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Fight to Keep Your Hard-Earned Wages
The cost of living is skyrocketing and it’s easy to find yourself overextend financially while just trying to get by. Creditors understand this and are eager to offer you a money, in the form of a loan or credit card. Unfortunately, these loans come with high interest rates that increase rapidly after missing a single payment. For this reason, it’s easy for even the most financially minded person to find themselves struggling under a mountain of debt. To make matters worse, when you fall too far behind on your payments the lenders who you thought were there helping you out are now suing you and coming after your wages.
Don't let your creditors seize your wages without a fight. Whether you were just served with a Summons and Complaint or have been informed by your employer that your wages are being seized, we are here to help. Our firm will fight to keep lenders from taking away the money that you rightfully earned.
What is Wage Garnishment?
A wage garnishment occurs when creditors or a government agency orders your employer to deduct a specified amount from your paycheck to pay back debts or judgments. Many types of debt can result in wage garnishment, including credit card debt, lease defaults, loan defaults, and repossessed vehicles.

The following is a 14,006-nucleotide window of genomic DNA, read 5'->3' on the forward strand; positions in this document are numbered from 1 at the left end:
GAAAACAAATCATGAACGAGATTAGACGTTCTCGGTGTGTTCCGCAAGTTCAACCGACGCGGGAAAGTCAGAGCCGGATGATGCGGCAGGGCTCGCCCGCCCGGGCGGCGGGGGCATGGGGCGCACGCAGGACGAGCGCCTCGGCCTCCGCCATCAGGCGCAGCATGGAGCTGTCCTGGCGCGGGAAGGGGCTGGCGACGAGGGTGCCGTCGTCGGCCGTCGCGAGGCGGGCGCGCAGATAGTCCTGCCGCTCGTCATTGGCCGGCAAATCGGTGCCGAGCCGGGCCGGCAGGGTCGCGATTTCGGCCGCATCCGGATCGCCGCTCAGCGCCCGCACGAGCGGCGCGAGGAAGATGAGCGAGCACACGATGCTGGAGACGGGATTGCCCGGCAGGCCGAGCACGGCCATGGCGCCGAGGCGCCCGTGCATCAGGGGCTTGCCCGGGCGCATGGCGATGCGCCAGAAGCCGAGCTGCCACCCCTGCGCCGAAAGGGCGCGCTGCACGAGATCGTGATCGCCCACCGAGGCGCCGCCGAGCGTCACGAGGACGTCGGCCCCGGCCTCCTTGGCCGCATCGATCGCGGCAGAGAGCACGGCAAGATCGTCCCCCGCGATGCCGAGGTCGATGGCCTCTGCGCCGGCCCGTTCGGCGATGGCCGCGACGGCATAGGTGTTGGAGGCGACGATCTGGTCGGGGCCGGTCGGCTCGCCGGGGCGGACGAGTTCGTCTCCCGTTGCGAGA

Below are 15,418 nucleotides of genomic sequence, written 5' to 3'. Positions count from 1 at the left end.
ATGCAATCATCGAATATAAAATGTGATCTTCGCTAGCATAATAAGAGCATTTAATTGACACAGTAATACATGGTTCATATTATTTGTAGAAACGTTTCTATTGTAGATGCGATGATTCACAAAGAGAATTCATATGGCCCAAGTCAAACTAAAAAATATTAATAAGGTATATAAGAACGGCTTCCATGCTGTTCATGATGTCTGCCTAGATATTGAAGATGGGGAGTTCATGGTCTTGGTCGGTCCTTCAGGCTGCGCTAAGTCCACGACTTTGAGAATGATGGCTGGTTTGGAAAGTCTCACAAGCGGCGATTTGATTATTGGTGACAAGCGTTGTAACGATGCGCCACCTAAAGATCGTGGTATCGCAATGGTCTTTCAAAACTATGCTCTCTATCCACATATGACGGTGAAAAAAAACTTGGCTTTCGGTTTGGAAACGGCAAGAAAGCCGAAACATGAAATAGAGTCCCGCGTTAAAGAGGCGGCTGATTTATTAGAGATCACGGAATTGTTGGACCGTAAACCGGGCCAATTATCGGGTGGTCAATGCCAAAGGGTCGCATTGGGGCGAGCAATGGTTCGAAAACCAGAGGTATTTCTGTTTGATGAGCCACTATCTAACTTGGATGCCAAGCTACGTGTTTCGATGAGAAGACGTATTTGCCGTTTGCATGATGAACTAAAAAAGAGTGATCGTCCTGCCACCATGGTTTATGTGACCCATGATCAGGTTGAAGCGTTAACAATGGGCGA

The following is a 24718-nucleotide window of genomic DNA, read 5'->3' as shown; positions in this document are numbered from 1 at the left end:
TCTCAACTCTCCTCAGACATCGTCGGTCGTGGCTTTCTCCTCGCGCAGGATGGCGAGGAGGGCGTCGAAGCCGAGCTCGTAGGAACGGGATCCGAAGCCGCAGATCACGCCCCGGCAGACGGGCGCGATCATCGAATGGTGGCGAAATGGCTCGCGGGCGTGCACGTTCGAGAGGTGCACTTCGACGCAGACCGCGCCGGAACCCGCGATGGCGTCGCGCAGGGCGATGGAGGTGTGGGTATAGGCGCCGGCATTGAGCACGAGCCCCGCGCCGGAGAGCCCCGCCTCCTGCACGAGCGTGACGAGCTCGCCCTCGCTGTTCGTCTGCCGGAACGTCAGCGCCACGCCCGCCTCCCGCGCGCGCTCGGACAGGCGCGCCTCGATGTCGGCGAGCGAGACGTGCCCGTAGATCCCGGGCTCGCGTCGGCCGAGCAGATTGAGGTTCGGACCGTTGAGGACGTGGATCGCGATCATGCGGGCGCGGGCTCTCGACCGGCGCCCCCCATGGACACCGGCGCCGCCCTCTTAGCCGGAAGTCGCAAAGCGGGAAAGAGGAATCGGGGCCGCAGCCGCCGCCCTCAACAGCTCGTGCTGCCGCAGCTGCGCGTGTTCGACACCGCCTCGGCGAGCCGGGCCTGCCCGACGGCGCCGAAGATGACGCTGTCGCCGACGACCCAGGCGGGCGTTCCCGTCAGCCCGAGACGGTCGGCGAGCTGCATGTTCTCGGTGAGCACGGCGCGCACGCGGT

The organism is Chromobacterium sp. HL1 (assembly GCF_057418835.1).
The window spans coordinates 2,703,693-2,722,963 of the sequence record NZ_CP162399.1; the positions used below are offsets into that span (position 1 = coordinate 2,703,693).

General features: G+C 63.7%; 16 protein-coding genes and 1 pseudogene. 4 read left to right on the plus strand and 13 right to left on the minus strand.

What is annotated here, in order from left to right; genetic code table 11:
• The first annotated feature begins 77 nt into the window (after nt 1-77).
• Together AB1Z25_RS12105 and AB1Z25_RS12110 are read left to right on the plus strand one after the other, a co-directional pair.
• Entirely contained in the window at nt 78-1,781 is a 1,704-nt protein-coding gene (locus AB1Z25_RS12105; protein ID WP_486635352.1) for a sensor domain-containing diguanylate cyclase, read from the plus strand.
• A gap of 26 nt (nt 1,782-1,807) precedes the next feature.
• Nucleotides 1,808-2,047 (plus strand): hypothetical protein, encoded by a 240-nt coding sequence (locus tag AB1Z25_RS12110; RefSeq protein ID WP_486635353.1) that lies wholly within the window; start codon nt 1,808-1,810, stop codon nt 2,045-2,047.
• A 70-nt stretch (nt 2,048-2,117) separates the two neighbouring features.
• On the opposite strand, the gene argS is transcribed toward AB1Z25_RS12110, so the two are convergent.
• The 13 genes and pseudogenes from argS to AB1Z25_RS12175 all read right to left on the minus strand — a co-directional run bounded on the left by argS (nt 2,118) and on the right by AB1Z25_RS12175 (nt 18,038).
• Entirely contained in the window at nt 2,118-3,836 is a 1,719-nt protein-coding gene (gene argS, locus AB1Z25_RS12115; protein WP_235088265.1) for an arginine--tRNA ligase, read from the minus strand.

Creditors May Be Able To Seize Up to 25% of Your Income!!!
Under applicable law, up to 25% of your non-exempt disposable earnings to be paid to a single judgment creditor.
It’s important to understand what is meant by non-exempt disposable earnings, as this can significantly impact how much of your wages can actually be garnished:
Know Your Rights!
State and federal laws provide protections to employees that are being garnished.
Some employers may find wage garnishment orders to be a hassle and think that terminating your employment is an easier option. That would be against the law.
Under federal law, you cannot be terminated if you are facing one wage garnishment issue. However, if you are facing more than one wage garnishment order, you may be subject to discharge.
An exemption can be filed so that your attorney can prove to a judge that the amount being seized exceeds a reasonable or even legal amount.
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